Ethiopian women farmers assess wheat crops ahead of harvesting. Female farmers want to see more investment in capacity building to help them develop climate-resilience. Copyright: C.Fadda / Bioversity International, (CC BY-NC-ND 2.0)

In the Red Sea resort city of Sharm el-Sheikh in Egypt, where heads of state discuss crucial climate-related issues such as loss and damage, mitigation, and adaptation, it is difficult to hear the voices of African female farmers.

But a small representation of them can be found at the COP27 side events organised by NGOs and climate justice activists.

Some of them have come in person from countries currently experiencing prolonged droughts or floods, where farming is impossible and women suffer a lot, while others are participating virtually in these events.

One of the farmers who made it to Egypt is Mana Omar, who came from Kenya where women farmers have to migrate from area to area and wait for rainy seasons, in an attempt to survive.

“Because of droughts, our animals are dying, availability of water is affected, which makes farming impossible. Women in my country have to bring water on their backs for their children and families but they cannot get water on their backs for farming also,” Mana Omar, CEO and founder of the Springs of Arid and Semi-Arid Lands (SASAL), told me.

Journalist Rahma Diaa (left) speaks with Mana Omar, head of the NGO Springs of Arid and Semi-Arid Lands at COP27 in Sharm El-Sheikh, Egypt. (Copyright: Rahma Diaa)

Omar shared her experience supporting women farmers in Kenya during a session organised by The Ban Ki-Moon Centre for Global CitizensEmpoderaClima, and YPARD on Gender Day at COP27 (14 November), and explained how her NGO was seeking to build climate resilience in the arid and semi-arid lands of Kenya.

“Voices of women farmers need to be heard in places like COP and to be well represented in decision-making, we need finance for loss and damage for communities like mine that are badly affected by climate change,” Omar added.

A documentary on the Ban Ki-moon Centre project, Elevating the Voices of Women in Agriculture (EVWA), was presented during the session, and included many messages of young women farmers in Africa who support their communities through smart initiatives for adaptation.

“We are working on bringing the voices of female farmers to the level they are heard,” Katrin Harvey, chief operating officer of the Ban Ki-Moon Centre, told me.

“We did a competition and asked young change-makers who are changing the lives of women farmers for the better to apply. We had over 300 applications and chose 30 young change-makers under 30 and today we announce the one who wins the competition among them.”

The EVWA champion 2022 is Lilian Nakigozi, founder and CEO of Women Smiles Uganda, who can’t participate in person but was featured in the documentary. She established the social enterprise in 2018 to improve the lives of women and young girls in underserved communities of Africa, especially those living in urban slums where space is limited, by providing sustainable poverty eradication and food security promotion programmes and agro-entrepreneurship support using vertical farms.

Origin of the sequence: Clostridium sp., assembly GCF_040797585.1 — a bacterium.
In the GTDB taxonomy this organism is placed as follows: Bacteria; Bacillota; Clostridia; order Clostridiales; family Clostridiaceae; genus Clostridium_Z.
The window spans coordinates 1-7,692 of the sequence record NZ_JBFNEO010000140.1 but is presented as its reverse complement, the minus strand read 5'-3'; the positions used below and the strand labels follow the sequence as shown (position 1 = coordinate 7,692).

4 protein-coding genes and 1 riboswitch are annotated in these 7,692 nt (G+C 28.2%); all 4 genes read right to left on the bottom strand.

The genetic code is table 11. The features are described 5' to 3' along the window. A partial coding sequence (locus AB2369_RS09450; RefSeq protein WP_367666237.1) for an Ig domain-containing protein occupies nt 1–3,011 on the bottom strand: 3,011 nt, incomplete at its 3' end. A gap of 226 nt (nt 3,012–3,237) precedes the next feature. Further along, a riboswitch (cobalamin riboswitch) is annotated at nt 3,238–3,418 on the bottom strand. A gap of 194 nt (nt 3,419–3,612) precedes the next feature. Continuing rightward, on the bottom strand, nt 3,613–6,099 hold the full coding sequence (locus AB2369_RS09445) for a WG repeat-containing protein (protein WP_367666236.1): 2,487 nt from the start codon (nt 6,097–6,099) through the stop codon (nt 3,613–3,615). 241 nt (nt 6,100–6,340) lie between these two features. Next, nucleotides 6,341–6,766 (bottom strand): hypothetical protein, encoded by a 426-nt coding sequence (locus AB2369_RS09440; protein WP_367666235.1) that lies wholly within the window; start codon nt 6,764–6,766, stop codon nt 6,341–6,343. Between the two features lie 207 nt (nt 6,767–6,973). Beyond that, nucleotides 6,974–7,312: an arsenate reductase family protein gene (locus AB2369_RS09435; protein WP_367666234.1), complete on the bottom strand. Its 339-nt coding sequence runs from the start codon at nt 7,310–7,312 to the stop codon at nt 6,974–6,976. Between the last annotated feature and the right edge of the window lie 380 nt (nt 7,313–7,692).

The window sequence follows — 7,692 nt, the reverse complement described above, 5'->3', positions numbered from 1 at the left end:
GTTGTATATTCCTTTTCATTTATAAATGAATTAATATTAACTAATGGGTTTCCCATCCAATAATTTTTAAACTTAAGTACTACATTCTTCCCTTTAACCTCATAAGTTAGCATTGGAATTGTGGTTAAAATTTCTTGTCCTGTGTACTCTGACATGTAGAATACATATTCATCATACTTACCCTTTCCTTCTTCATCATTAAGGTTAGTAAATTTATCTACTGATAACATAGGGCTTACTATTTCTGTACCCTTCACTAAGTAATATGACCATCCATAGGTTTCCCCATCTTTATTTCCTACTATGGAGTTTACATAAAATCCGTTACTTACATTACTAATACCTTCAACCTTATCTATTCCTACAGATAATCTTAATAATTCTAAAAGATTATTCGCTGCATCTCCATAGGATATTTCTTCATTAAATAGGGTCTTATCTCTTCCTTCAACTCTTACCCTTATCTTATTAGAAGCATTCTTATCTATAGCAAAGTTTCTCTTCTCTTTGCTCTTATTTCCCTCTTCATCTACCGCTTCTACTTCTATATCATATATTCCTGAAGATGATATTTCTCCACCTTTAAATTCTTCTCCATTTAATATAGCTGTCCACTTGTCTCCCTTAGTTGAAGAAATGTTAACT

“Our biggest demand is to put more money into adaptation to climate change for smallholders as they are suffering the most, but only a small part of adaptation finance goes to them, especially women farmers,” said Harvey.

I tried to meet representatives of African women farmers attending COP27 and convey their messages on behalf of others who can’t participate themselves.

“This COP has to be accountable. We need a lot of initiatives that can find solutions and we need gender-specific adaptation funding in agriculture and we need young female farmers to be invited to the negotiating table,”  said Loureen Akinyi Awuor, a programme officer at the Kenya National Farmers’ Federation.

Ormiel Maganga, national coordinator of Congo Geen, an NGO working to empower women farmers and youth in the Democratic Republic of Congo, told me: “Women farmers reap meagre harvests due to rain pattern delays and sometimes their seeds rot under the ground without [growing into] crops because of the rise in temperature.

She says the farmers want to see more support for capacity building to help them adopt the best adaptive agricultural practices specific to their region. “[They are] calling for scientists to provide more resistant seeds as well as compensation because they’re not responsible for what they’re facing,” Maganga added.

At a number of COP27 side events, photos and videos have depicted the harsh life of women farmers in Africa as they fight climate change, but also their attempts to adapt and the initiatives of smart young women farmers to improve their situation.

These initiatives need support to make them work, ensure their continuity, and scale them up to reach a larger number of female farmers and truly make a difference.

This piece was produced by SciDev.Net’s Global desk, and republished in Transit Magasin under a Creative Commons Attribution License.